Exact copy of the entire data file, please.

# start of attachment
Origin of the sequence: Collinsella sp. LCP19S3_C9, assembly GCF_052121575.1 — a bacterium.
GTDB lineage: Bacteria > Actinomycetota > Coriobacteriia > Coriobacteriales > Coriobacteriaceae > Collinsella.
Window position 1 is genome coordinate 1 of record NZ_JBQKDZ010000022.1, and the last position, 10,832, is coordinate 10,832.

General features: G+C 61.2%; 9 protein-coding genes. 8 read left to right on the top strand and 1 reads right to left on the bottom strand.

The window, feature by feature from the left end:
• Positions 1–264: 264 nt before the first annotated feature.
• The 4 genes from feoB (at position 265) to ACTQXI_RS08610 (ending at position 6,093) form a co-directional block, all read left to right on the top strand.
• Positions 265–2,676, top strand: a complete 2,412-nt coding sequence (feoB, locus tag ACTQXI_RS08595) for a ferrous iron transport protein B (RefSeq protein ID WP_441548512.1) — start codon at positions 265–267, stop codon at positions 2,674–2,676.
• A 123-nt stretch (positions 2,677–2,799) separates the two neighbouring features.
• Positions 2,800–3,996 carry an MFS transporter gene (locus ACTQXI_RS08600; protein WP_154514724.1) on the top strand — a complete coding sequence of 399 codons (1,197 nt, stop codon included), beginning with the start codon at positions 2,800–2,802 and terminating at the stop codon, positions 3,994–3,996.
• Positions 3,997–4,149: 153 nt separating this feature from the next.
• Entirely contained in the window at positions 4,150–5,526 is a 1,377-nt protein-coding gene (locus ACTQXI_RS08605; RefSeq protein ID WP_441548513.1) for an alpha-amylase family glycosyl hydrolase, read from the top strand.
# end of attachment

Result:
Origin of the sequence: Collinsella sp. LCP19S3_C9, assembly GCF_052121575.1 — a bacterium.
GTDB lineage: Bacteria > Actinomycetota > Coriobacteriia > Coriobacteriales > Coriobacteriaceae > Collinsella.
Window position 1 is genome coordinate 1 of record NZ_JBQKDZ010000022.1, and the last position, 10,832, is coordinate 10,832.

General features: G+C 61.2%; 9 protein-coding genes. 8 read left to right on the top strand and 1 reads right to left on the bottom strand.

The window, feature by feature from the left end:
• Positions 1–264: 264 nt before the first annotated feature.
• The 4 genes from feoB (at position 265) to ACTQXI_RS08610 (ending at position 6,093) form a co-directional block, all read left to right on the top strand.
• Positions 265–2,676, top strand: a complete 2,412-nt coding sequence (feoB, locus tag ACTQXI_RS08595) for a ferrous iron transport protein B (RefSeq protein ID WP_441548512.1) — start codon at positions 265–267, stop codon at positions 2,674–2,676.
• A 123-nt stretch (positions 2,677–2,799) separates the two neighbouring features.
• Positions 2,800–3,996 carry an MFS transporter gene (locus ACTQXI_RS08600; protein WP_154514724.1) on the top strand — a complete coding sequence of 399 codons (1,197 nt, stop codon included), beginning with the start codon at positions 2,800–2,802 and terminating at the stop codon, positions 3,994–3,996.
• Positions 3,997–4,149: 153 nt separating this feature from the next.
• Entirely contained in the window at positions 4,150–5,526 is a 1,377-nt protein-coding gene (locus ACTQXI_RS08605; RefSeq protein ID WP_441548513.1) for an alpha-amylase family glycosyl hydrolase, read from the top strand.